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STUDER COLUMN: Success often comes down to the basics

on Tuesday, 16 July 2019. Posted in Editorials, Opinions

STUDER COLUMN: Success often comes down to the basics

I have often thought about the difference between people who are truly successful and those who are only medium-successful. And what I’ve noticed is that success usually isn’t about being a genius or having a huge money-making idea that changes everything. It’s usually just a matter of good habits practiced consistently over time—getting the basics right day after day, project after project, and relationship after relationship.

Just as average people are the culmination of all the average things they do, great people are the culmination of all the things they do well. Success isn’t about knocking it out of the park in a blaze of glory. It’s about getting up every day and hitting singles or (on a good day) doubles. Occasionally you’ll have a home run, and that’s great, but base hits really matter.

When we practice good habits, they impact everything we do at work, at home, and everywhere. I’m reminded of the phrase The way you do anything is the way you do everything. When we make a point of doing things well—including the little things—we may not become successful overnight, but we will get incrementally better every day. People will notice. Consistency matters. Over time they’ll begin to see us as someone they can count on. That’s when opportunities start to come our way.

It has always worked like this and it still does. We hear a lot about how much things have changed over the past few years and how different the world is now. And yes, it’s true. But people are still people. We still make business decisions—whom we buy from, partner with, hire, and promote—on human impulses. Do we like the person? Do we trust them? Do we believe they will show up for work, meet their deadlines, deliver solid work, and be there when we need them?

When people can answer these questions about you with a confident yes, you’re more likely to be successful. If they can’t, you might experience short-term success but it’s unlikely that you’ll sustain it. There is just no substitute for getting the basics right every time—today, tomorrow, next week, next month, next year…and forever.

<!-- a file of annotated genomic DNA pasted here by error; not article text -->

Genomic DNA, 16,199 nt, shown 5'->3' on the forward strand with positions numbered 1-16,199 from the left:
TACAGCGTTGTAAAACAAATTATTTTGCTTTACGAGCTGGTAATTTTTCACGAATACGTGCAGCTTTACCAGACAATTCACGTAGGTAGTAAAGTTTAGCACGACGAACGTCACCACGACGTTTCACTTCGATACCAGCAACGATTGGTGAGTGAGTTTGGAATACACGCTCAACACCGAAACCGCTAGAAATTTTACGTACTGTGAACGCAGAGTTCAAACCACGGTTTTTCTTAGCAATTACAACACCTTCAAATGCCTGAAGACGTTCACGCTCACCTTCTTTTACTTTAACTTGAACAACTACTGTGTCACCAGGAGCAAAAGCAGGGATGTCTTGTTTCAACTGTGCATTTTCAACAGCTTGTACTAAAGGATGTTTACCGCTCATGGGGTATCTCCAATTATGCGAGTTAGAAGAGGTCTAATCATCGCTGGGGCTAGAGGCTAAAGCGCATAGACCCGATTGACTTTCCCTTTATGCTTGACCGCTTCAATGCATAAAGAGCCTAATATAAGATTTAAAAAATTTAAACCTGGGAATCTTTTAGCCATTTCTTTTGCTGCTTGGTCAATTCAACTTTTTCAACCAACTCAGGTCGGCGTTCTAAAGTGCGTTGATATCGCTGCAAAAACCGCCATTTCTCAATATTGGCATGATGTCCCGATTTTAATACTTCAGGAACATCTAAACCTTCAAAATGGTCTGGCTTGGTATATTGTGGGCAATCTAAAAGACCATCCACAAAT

How can you master the basics? Here are a few tips:

Make your bed. I’m certainly not the first person to say this. There’s even a book by this title by William H. McRaven. But I do believe that making one’s bed starts the day out right. 

Show up on time. It’s a sign of respect and enthusiasm. And people will notice when you’re late. Build in a few extra minutes just in case. (Remember the mantra Early is on time, on time is late, and late is unacceptable.) 

Do the hard work. Be known for execution. Sometimes we get caught up in the glamour of innovation but never get to the execution phase. I find there’s no shortage of big, creative ideas. There is a shortage of people who want to sit down, get focused, and put in the elbow grease it takes to execute. 

Meet your deadlines and do a good job. However, don’t get so caught up in perfection that you obsess and nitpick and drag a project on for too long.

Know what you do well and play to your strengths. No one is good at everything. Take what you are good at and really, really develop it. 

Keep your promises. In fact, under-promise and over-deliver. People will be delighted when they get more than they expected, and they’ll associate that feeling with you in the future. 

Don’t underestimate small opportunities. Sometimes if it’s not a huge contract, people don’t work as hard on it. They put it off until the last minute and then rush through it. But big opportunities often grow from small ones.

Remember that honesty and integrity matter. Deceptive or shady people can and often do thrive in the short term. But those who are successful in the long term are the ones others know they can trust and count on to tell the hard truths and do the right things (even when it’s really, really hard).

Be likable. This is at least as important as skill set and often more so. All business happens through relationships. Don’t try to be the smartest person in the room. Be interested, not interesting. 

Be known for follow-up. Assume the ball is always in your court. Send frequent reminders and always be asking if there is anything you can do to help.

Truly successful people never feel that they have “arrived.” They know they can always be better—better leaders, better employees, better partners, better friends. They know they can always learn from others. They know that every day is an opportunity to grow.

That’s the beauty of life and the gift of each new day. We are all works in progress. None of us will ever be perfect, but we can always move in a positive direction.

Quint Studer is the founder of the Studer Community Institute and a successful business leader, speaker and author. Email questions to This email address is being protected from spambots. You need JavaScript enabled to view it..

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